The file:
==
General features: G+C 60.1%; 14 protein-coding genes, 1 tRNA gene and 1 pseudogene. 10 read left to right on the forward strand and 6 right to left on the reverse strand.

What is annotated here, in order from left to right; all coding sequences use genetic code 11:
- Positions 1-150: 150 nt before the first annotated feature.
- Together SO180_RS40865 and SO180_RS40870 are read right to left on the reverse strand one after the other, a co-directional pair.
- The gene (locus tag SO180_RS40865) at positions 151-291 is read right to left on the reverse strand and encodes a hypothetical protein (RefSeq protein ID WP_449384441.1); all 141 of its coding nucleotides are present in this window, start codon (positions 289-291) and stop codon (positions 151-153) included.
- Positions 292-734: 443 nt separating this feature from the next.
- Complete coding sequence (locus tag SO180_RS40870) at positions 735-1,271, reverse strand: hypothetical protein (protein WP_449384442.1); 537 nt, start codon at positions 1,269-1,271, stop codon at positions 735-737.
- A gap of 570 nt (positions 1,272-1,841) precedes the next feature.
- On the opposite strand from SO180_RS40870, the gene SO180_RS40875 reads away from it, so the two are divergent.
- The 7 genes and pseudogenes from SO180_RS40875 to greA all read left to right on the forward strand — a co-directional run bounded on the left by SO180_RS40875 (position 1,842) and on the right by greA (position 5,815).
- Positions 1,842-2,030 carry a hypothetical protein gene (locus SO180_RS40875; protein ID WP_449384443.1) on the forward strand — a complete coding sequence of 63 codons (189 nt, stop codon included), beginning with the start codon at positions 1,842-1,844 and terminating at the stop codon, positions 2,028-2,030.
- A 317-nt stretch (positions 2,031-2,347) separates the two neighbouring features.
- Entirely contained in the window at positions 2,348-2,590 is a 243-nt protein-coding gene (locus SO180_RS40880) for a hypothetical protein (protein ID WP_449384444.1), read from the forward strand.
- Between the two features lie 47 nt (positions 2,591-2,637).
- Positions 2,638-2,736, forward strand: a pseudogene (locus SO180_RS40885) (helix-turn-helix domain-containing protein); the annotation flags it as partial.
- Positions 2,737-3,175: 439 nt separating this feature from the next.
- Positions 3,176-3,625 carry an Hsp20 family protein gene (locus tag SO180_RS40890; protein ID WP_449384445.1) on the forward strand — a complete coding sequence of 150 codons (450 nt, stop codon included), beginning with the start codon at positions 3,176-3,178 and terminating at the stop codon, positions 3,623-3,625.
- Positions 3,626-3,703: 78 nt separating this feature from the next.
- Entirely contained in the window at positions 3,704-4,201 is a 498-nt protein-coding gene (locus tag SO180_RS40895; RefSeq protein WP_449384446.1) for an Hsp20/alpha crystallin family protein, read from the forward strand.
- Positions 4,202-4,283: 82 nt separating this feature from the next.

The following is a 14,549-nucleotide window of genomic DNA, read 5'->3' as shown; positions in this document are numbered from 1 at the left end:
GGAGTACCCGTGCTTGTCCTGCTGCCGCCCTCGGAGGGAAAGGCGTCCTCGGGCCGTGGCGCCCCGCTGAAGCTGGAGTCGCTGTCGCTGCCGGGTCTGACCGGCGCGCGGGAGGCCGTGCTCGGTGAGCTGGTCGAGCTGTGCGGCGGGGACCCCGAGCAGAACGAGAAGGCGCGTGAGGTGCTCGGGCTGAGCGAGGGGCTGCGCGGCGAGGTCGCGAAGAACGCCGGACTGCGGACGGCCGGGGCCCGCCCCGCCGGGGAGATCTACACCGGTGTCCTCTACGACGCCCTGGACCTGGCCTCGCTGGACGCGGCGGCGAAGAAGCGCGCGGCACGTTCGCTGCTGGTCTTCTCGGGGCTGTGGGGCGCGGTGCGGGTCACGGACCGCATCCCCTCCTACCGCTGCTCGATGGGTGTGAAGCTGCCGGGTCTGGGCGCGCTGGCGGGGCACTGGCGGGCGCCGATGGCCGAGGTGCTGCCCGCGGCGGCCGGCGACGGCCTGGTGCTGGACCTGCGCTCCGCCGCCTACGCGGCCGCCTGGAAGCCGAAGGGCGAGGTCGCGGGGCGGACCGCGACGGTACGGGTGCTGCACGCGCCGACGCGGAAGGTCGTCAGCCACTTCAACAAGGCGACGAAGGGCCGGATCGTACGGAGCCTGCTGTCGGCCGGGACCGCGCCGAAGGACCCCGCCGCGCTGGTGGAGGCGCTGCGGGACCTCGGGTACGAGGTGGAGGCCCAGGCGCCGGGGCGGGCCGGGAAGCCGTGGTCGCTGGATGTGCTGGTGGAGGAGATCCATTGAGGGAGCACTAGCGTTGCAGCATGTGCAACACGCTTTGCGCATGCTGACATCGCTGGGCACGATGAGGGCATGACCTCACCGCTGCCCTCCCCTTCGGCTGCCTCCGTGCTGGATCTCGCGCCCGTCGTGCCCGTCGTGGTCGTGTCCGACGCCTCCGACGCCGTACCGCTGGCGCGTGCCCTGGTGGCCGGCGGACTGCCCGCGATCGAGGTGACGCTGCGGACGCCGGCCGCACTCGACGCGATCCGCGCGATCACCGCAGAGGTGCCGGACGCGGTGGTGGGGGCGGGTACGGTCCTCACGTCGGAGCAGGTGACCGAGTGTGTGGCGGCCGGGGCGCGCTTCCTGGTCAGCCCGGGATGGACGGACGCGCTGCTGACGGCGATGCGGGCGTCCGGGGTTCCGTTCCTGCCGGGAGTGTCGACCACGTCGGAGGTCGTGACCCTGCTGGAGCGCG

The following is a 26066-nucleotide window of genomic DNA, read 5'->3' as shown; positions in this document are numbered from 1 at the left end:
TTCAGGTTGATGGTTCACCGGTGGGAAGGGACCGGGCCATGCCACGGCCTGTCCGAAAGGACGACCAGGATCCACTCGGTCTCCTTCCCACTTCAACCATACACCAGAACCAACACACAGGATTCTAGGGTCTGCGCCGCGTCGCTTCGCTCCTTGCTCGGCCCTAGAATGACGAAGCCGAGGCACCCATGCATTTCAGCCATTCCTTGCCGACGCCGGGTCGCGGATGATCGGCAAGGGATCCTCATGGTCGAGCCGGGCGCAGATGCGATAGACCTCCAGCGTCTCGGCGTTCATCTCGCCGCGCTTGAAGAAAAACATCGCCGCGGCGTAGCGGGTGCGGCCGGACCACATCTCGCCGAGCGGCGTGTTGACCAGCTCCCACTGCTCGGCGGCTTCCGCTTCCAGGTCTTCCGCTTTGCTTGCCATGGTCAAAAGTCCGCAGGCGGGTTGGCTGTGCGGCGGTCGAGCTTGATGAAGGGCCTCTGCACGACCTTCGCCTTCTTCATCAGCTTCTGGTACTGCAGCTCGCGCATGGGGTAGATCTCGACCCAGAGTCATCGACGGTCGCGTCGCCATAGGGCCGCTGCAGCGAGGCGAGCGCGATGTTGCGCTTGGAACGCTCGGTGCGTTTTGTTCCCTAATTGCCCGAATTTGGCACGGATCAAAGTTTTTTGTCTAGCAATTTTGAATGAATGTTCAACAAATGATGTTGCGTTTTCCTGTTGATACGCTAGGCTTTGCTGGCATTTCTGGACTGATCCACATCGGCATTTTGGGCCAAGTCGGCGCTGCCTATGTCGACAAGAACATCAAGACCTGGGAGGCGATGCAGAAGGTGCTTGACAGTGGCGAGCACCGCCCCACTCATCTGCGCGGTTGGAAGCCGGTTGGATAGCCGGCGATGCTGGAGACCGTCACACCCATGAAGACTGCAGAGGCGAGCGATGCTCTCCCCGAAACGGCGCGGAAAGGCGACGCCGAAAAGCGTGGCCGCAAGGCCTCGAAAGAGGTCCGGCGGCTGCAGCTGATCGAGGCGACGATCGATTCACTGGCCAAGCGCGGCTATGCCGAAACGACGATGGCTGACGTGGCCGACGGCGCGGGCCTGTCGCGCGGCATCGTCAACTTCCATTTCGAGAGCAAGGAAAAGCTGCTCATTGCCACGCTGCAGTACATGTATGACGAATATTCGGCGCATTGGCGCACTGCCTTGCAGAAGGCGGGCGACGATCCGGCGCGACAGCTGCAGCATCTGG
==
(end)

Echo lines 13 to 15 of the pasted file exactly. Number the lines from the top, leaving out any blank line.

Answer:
- Entirely contained in the window at positions 2,348-2,590 is a 243-nt protein-coding gene (locus SO180_RS40880) for a hypothetical protein (protein ID WP_449384444.1), read from the forward strand.
- Between the two features lie 47 nt (positions 2,591-2,637).
- Positions 2,638-2,736, forward strand: a pseudogene (locus SO180_RS40885) (helix-turn-helix domain-containing protein); the annotation flags it as partial.